Out of the blue, Mr. Watts announces that he will reopen the island school for the children in the absence of their teacher. He explains up front that he's not an educator by trade, but that he'll do his best to stimulate the children's minds. His main way of doing this is by reading Great Expectations aloud to the children. In the midst of all the turmoil of their young lives, this gives them an opportunity to escape to another world, at least for a short time each day. Matilda is especially fascinated by this foreign world. She doesn't always understand what she hears, but she comes to care deeply about Pip. It's obvious to her that this story has a special meaning for Mr. Watts. We don't find out until much later the significance of the book and the other questions regarding Mr. Watts and his wife, such as the "parades" and why they didn't leave when they had the opportunity -- before the fighting comes all too close to the village.

Tuesday, March 18, 2008

80 Online Resources for Book Lovers

As many of you who visit here know by now -- I like lists. I know they don't make for great reading, but I like passing them along when I feel others may find something useful. I found this one at iLibrarian who got it from Zigmas Bigelis' Blog. Many of the sites on the list you may already know about, but there may be a few gems you haven't yet discovered. Check it out here.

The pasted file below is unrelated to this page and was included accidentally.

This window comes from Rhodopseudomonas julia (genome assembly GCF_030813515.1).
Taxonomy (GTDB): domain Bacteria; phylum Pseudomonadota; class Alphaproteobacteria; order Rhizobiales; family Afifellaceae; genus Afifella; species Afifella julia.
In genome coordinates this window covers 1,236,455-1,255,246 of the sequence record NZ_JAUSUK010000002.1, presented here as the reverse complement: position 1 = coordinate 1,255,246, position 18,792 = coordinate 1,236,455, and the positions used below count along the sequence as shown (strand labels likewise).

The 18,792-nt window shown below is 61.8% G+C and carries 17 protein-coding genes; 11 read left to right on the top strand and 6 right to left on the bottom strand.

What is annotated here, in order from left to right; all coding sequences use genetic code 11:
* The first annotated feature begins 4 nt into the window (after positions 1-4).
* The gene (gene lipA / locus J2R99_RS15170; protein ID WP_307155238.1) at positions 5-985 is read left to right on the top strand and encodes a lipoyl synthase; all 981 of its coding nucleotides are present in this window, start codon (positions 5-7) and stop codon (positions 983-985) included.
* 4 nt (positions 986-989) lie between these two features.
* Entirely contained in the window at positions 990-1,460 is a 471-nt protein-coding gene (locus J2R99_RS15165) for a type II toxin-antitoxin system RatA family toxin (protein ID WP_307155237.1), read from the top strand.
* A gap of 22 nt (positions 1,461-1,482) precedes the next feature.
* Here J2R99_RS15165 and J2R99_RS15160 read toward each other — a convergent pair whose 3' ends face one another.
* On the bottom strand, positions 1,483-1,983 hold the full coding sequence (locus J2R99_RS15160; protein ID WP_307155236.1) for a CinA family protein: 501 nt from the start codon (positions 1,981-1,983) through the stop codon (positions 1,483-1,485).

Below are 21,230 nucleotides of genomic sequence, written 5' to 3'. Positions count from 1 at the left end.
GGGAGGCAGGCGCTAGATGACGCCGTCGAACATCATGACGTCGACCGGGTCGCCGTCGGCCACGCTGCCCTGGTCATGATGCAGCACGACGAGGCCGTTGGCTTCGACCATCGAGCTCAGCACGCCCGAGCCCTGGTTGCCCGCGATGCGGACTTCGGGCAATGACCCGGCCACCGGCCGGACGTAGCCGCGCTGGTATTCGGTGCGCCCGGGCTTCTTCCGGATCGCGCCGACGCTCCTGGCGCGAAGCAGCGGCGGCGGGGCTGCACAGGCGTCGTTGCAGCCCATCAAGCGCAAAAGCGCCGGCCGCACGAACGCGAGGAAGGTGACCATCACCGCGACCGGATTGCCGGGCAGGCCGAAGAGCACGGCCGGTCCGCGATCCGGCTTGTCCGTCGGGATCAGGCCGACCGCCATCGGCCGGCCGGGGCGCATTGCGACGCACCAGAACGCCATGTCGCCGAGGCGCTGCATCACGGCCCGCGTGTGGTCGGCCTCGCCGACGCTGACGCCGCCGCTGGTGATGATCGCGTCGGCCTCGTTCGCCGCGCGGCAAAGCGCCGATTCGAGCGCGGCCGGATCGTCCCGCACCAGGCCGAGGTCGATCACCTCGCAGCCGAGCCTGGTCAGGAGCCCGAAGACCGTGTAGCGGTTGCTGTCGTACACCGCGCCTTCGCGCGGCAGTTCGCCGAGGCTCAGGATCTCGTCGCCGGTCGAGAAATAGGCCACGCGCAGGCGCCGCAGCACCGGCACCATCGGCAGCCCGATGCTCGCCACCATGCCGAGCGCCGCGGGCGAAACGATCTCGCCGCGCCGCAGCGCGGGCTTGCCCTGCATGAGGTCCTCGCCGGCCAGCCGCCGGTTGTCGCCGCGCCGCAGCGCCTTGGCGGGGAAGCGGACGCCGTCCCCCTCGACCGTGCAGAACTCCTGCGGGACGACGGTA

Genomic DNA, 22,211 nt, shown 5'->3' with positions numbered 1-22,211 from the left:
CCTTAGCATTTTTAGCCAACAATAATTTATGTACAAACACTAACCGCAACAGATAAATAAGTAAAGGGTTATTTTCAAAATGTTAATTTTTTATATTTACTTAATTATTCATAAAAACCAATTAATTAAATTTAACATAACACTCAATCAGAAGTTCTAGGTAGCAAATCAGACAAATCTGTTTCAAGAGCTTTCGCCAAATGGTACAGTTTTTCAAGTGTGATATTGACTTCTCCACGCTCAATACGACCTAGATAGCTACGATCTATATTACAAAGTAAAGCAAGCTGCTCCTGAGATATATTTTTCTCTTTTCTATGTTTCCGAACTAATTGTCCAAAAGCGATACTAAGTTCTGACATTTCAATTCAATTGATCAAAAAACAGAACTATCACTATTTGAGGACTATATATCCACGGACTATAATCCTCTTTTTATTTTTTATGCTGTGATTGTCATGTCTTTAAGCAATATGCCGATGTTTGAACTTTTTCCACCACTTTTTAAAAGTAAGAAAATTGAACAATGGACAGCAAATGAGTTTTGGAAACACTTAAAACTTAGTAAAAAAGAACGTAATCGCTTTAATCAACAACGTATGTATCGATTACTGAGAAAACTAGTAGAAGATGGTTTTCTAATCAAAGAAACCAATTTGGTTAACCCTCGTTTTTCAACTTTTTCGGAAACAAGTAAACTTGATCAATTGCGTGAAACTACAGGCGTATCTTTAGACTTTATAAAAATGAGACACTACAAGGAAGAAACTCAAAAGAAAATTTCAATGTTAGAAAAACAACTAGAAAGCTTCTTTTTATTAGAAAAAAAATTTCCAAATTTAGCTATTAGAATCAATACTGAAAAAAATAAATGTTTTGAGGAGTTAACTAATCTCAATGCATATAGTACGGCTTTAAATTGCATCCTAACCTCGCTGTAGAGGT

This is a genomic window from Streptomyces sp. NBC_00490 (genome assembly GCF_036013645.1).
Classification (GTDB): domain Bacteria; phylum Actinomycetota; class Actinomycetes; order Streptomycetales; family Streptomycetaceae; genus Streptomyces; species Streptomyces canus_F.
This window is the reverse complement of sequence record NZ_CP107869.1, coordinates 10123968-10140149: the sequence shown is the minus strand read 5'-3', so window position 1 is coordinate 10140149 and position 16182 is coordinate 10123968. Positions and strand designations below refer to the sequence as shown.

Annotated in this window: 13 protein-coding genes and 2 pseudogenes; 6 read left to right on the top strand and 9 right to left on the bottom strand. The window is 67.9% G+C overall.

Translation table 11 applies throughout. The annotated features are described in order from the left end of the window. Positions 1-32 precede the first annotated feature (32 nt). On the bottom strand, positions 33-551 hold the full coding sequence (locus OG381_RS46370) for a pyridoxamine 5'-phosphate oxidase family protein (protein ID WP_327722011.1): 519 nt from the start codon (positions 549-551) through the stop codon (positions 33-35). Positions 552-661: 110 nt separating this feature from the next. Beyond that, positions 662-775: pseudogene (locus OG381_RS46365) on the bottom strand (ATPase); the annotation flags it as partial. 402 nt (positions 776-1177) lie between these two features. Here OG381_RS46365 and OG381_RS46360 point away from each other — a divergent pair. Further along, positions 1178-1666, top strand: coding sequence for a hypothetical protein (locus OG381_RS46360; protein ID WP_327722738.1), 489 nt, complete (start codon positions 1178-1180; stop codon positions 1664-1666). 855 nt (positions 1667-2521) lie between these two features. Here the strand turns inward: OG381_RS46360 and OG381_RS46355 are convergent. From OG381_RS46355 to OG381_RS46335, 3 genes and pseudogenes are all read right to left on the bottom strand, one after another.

Best Last Lines from Novels

The American Book Review published a list of the best last lines of novels. I've reprinted the top 10 here without the title or author so you can give it a guess if you'd like. Some of them are pretty obvious. You can take a look at the entire list here to see if you guessed correctly.

Top 10 Last Lines from Novels:

1. must go on, I can't go on, I'll go on.

2. Who knows but that, on the lower frequencies, I speak for you?

3. So we beat on, boats against the current, borne back ceaselessly into the past.

4. ...I was a Flower of the mountain yes when I put the rose in my hair like the Andalusian girls used or shall I wear a red yes and how he kissed me under the Moorish wall and I thought well as well him as another and then I asked him with my eyes to ask again yes and then he asked me would I yes to say yes my mountain flower and first I put my arms around him yes and drew him down to me so he could feel my breasts all perfume yes and his heart was going like mad and yes I said yes I will Yes.